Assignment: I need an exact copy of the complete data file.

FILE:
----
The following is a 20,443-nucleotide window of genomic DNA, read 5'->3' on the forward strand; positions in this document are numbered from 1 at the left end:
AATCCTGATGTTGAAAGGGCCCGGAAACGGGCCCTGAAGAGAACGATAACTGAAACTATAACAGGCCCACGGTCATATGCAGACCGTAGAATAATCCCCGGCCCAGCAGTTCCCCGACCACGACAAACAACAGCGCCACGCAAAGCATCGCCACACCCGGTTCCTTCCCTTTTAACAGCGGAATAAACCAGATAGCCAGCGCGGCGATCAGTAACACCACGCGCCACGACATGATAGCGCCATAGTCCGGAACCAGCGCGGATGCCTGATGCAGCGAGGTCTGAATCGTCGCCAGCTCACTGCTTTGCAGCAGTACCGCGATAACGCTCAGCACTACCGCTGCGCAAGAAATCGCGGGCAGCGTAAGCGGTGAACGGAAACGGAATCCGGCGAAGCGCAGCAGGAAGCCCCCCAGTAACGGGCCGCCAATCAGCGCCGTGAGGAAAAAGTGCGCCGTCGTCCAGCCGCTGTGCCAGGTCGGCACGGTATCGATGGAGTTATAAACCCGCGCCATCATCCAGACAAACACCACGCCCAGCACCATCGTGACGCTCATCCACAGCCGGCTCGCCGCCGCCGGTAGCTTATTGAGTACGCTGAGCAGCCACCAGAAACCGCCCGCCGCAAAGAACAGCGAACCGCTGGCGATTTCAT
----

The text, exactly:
The following is a 20,443-nucleotide window of genomic DNA, read 5'->3' on the forward strand; positions in this document are numbered from 1 at the left end:
AATCCTGATGTTGAAAGGGCCCGGAAACGGGCCCTGAAGAGAACGATAACTGAAACTATAACAGGCCCACGGTCATATGCAGACCGTAGAATAATCCCCGGCCCAGCAGTTCCCCGACCACGACAAACAACAGCGCCACGCAAAGCATCGCCACACCCGGTTCCTTCCCTTTTAACAGCGGAATAAACCAGATAGCCAGCGCGGCGATCAGTAACACCACGCGCCACGACATGATAGCGCCATAGTCCGGAACCAGCGCGGATGCCTGATGCAGCGAGGTCTGAATCGTCGCCAGCTCACTGCTTTGCAGCAGTACCGCGATAACGCTCAGCACTACCGCTGCGCAAGAAATCGCGGGCAGCGTAAGCGGTGAACGGAAACGGAATCCGGCGAAGCGCAGCAGGAAGCCCCCCAGTAACGGGCCGCCAATCAGCGCCGTGAGGAAAAAGTGCGCCGTCGTCCAGCCGCTGTGCCAGGTCGGCACGGTATCGATGGAGTTATAAACCCGCGCCATCATCCAGACAAACACCACGCCCAGCACCATCGTGACGCTCATCCACAGCCGGCTCGCCGCCGCCGGTAGCTTATTGAGTACGCTGAGCAGCCACCAGAAACCGCCCGCCGCAAAGAACAGCGAACCGCTGGCGATTTCAT